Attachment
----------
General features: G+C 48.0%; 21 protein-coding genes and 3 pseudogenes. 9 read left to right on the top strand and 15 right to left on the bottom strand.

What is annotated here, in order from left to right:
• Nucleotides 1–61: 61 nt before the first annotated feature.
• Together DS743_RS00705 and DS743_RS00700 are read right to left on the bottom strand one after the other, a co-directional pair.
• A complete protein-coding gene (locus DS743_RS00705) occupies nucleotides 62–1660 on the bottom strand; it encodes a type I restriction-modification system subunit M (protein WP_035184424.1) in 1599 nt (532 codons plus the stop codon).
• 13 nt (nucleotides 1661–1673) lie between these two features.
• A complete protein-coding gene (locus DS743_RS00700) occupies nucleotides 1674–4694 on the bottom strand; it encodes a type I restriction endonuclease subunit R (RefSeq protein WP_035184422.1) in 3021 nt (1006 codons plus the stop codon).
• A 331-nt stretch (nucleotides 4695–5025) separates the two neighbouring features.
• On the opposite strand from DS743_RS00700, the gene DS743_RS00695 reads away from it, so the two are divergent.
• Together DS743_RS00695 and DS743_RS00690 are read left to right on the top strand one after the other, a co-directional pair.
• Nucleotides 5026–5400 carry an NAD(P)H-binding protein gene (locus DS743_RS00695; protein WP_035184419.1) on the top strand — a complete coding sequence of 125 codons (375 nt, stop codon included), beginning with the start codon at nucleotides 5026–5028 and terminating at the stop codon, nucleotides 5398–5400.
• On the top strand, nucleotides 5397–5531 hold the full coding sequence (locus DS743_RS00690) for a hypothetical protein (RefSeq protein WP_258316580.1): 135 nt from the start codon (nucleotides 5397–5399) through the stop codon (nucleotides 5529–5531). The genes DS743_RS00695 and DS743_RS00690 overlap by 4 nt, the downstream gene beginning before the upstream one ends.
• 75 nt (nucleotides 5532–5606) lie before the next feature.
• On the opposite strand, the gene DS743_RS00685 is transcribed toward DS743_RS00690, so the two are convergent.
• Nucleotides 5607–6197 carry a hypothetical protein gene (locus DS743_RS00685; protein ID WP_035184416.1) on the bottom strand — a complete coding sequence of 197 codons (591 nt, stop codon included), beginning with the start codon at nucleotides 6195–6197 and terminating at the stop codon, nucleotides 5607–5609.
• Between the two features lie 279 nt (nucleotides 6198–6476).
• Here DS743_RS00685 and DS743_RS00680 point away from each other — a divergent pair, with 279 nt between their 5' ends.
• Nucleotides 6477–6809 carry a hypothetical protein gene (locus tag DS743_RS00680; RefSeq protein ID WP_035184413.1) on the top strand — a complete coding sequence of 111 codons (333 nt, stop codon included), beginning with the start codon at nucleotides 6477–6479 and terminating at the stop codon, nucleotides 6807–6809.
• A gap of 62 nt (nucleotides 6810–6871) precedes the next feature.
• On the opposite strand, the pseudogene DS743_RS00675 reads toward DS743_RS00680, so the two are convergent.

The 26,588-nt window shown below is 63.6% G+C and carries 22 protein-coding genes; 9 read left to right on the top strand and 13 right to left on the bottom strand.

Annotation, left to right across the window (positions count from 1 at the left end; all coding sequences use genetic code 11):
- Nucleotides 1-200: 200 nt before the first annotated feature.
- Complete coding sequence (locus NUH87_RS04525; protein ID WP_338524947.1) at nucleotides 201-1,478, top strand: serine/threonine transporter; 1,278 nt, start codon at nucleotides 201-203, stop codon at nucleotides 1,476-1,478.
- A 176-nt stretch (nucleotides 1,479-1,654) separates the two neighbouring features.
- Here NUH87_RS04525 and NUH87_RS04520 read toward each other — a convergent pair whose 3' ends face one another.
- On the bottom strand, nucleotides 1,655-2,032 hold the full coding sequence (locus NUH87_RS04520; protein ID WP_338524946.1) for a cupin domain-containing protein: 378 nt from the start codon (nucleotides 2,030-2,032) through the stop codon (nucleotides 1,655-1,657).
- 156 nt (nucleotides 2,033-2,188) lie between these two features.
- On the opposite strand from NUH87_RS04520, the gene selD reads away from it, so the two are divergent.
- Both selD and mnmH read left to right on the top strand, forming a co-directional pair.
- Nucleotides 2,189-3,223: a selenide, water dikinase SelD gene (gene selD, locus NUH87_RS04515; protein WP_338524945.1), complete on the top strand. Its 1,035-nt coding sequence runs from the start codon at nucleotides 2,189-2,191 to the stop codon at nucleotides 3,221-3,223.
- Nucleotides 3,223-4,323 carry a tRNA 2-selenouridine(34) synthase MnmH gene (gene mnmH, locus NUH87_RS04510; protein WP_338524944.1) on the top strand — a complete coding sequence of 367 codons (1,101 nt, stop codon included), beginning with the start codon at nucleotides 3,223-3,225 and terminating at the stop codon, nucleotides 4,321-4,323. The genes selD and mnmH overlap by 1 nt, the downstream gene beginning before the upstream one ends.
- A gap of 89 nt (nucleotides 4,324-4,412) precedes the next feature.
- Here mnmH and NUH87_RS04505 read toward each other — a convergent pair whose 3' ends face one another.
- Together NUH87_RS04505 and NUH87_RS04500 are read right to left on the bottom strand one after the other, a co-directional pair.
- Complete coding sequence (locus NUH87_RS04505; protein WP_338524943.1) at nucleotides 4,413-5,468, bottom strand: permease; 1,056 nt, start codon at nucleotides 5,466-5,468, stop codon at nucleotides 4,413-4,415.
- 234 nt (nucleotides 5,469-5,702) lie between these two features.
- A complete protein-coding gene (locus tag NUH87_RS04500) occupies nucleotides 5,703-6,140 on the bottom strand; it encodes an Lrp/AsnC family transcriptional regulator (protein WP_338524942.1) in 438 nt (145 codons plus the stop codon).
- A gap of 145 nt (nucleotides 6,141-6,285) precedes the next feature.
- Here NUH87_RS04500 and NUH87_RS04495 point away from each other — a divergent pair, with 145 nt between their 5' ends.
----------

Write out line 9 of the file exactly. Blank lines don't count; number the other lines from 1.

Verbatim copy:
• On the opposite strand from DS743_RS00700, the gene DS743_RS00695 reads away from it, so the two are divergent.